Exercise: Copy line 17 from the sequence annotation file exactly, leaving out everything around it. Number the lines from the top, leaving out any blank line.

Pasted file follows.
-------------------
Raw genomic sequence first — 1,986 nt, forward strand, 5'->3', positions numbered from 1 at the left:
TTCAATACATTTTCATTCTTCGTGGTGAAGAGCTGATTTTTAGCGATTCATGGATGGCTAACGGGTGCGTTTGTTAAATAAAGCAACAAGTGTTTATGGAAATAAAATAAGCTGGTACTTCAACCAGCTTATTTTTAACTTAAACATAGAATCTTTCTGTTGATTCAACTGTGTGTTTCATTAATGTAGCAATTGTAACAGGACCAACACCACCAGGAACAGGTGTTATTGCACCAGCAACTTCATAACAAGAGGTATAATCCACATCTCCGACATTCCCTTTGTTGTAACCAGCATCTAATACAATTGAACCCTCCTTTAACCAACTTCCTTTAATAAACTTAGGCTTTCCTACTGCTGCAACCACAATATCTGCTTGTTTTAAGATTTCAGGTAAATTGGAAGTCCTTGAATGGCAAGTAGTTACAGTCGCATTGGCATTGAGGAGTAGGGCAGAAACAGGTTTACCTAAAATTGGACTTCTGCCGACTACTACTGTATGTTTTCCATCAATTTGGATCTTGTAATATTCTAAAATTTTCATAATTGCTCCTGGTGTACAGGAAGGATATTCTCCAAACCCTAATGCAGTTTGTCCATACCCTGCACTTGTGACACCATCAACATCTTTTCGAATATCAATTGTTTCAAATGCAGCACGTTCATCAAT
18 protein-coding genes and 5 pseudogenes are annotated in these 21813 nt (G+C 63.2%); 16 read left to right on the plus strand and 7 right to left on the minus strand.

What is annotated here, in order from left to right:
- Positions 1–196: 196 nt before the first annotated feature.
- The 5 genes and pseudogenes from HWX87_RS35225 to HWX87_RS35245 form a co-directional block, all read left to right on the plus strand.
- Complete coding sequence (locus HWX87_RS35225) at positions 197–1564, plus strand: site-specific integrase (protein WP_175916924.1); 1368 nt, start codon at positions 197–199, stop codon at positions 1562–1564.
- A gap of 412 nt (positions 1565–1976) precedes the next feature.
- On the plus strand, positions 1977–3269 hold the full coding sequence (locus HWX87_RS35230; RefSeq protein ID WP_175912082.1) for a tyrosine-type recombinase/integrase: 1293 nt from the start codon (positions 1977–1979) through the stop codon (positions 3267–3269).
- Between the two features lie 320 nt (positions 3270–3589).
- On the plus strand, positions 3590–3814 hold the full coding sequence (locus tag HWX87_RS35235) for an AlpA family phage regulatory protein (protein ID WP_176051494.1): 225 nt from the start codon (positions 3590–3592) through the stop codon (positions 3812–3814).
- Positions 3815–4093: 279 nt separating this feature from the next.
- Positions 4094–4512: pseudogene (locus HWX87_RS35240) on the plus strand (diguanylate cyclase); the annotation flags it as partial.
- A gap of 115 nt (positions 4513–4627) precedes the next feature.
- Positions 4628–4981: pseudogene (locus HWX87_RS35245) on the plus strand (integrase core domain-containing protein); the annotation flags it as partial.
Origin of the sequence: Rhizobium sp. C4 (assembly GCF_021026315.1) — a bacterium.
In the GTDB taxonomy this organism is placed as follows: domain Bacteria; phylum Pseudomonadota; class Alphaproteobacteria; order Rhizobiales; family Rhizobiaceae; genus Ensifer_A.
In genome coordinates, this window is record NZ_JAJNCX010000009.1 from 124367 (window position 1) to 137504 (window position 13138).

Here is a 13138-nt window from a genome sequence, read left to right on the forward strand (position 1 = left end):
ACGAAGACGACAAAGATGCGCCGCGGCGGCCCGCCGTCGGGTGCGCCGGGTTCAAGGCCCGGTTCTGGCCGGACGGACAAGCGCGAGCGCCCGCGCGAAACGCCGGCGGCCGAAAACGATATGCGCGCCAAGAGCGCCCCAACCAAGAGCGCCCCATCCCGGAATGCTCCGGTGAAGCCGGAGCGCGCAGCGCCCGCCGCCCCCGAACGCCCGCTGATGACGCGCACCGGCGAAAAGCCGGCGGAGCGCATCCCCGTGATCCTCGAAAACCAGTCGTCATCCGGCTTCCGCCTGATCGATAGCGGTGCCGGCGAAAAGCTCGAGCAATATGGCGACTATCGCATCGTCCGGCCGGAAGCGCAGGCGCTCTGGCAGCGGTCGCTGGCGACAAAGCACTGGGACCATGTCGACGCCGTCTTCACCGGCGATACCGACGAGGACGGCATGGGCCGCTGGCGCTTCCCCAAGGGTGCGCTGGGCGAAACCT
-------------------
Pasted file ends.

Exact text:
In the GTDB taxonomy this organism is placed as follows: domain Bacteria; phylum Pseudomonadota; class Alphaproteobacteria; order Rhizobiales; family Rhizobiaceae; genus Ensifer_A.